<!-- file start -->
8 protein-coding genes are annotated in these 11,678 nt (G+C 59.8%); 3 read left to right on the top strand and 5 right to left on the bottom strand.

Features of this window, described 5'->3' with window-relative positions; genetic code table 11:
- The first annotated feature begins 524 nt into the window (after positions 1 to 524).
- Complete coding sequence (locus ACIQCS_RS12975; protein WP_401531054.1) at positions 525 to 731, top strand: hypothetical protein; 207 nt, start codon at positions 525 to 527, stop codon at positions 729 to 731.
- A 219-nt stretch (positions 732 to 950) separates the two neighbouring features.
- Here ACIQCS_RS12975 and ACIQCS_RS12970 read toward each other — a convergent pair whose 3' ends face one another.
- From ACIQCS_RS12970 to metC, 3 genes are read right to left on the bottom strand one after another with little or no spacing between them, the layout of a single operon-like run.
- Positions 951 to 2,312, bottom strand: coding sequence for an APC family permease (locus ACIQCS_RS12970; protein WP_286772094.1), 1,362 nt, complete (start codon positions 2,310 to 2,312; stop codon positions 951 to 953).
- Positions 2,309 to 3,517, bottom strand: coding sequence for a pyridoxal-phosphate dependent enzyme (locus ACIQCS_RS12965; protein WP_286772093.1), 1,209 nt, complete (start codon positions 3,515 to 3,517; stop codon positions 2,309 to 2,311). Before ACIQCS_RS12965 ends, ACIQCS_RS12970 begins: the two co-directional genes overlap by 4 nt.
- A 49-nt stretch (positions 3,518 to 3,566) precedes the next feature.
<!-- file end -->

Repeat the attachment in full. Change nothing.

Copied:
8 protein-coding genes are annotated in these 11,678 nt (G+C 59.8%); 3 read left to right on the top strand and 5 right to left on the bottom strand.

Features of this window, described 5'->3' with window-relative positions; genetic code table 11:
- The first annotated feature begins 524 nt into the window (after positions 1 to 524).
- Complete coding sequence (locus ACIQCS_RS12975; protein WP_401531054.1) at positions 525 to 731, top strand: hypothetical protein; 207 nt, start codon at positions 525 to 527, stop codon at positions 729 to 731.
- A 219-nt stretch (positions 732 to 950) separates the two neighbouring features.
- Here ACIQCS_RS12975 and ACIQCS_RS12970 read toward each other — a convergent pair whose 3' ends face one another.
- From ACIQCS_RS12970 to metC, 3 genes are read right to left on the bottom strand one after another with little or no spacing between them, the layout of a single operon-like run.
- Positions 951 to 2,312, bottom strand: coding sequence for an APC family permease (locus ACIQCS_RS12970; protein WP_286772094.1), 1,362 nt, complete (start codon positions 2,310 to 2,312; stop codon positions 951 to 953).
- Positions 2,309 to 3,517, bottom strand: coding sequence for a pyridoxal-phosphate dependent enzyme (locus ACIQCS_RS12965; protein WP_286772093.1), 1,209 nt, complete (start codon positions 3,515 to 3,517; stop codon positions 2,309 to 2,311). Before ACIQCS_RS12965 ends, ACIQCS_RS12970 begins: the two co-directional genes overlap by 4 nt.
- A 49-nt stretch (positions 3,518 to 3,566) precedes the next feature.